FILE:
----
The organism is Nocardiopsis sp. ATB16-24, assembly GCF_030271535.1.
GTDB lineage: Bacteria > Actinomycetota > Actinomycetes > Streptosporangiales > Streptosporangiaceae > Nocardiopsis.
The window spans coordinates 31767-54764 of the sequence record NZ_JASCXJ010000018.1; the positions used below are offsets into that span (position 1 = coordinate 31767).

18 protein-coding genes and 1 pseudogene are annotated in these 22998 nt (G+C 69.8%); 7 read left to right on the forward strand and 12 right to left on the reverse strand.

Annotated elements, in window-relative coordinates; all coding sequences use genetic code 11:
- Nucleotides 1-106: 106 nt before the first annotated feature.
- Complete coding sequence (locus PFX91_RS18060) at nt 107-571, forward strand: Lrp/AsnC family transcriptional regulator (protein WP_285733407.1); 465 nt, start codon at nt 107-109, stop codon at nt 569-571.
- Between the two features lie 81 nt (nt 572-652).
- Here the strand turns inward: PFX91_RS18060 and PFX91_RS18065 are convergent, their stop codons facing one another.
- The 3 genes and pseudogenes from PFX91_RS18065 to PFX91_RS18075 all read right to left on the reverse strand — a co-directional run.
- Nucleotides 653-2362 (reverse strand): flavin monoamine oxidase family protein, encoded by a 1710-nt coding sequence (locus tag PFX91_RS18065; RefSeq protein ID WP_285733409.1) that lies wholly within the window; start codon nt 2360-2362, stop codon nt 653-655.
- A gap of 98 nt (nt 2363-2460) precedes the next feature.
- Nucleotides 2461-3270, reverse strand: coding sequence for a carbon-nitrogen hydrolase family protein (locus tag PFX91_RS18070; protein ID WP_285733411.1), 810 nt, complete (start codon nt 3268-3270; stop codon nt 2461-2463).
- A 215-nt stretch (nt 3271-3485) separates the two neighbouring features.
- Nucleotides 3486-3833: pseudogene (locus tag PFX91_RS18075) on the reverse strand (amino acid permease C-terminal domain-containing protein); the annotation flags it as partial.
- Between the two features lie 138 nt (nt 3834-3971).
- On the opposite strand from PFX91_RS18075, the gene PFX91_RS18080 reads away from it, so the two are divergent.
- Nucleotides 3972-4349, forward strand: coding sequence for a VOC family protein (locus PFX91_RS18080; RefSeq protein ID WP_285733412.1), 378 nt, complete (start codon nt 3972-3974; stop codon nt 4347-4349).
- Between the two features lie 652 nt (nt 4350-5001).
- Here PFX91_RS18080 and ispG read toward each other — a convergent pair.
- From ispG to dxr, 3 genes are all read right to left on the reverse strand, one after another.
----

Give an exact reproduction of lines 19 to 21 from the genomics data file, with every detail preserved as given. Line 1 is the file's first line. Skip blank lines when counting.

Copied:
- Between the two features lie 652 nt (nt 4350-5001).
- Here PFX91_RS18080 and ispG read toward each other — a convergent pair.
- From ispG to dxr, 3 genes are all read right to left on the reverse strand, one after another.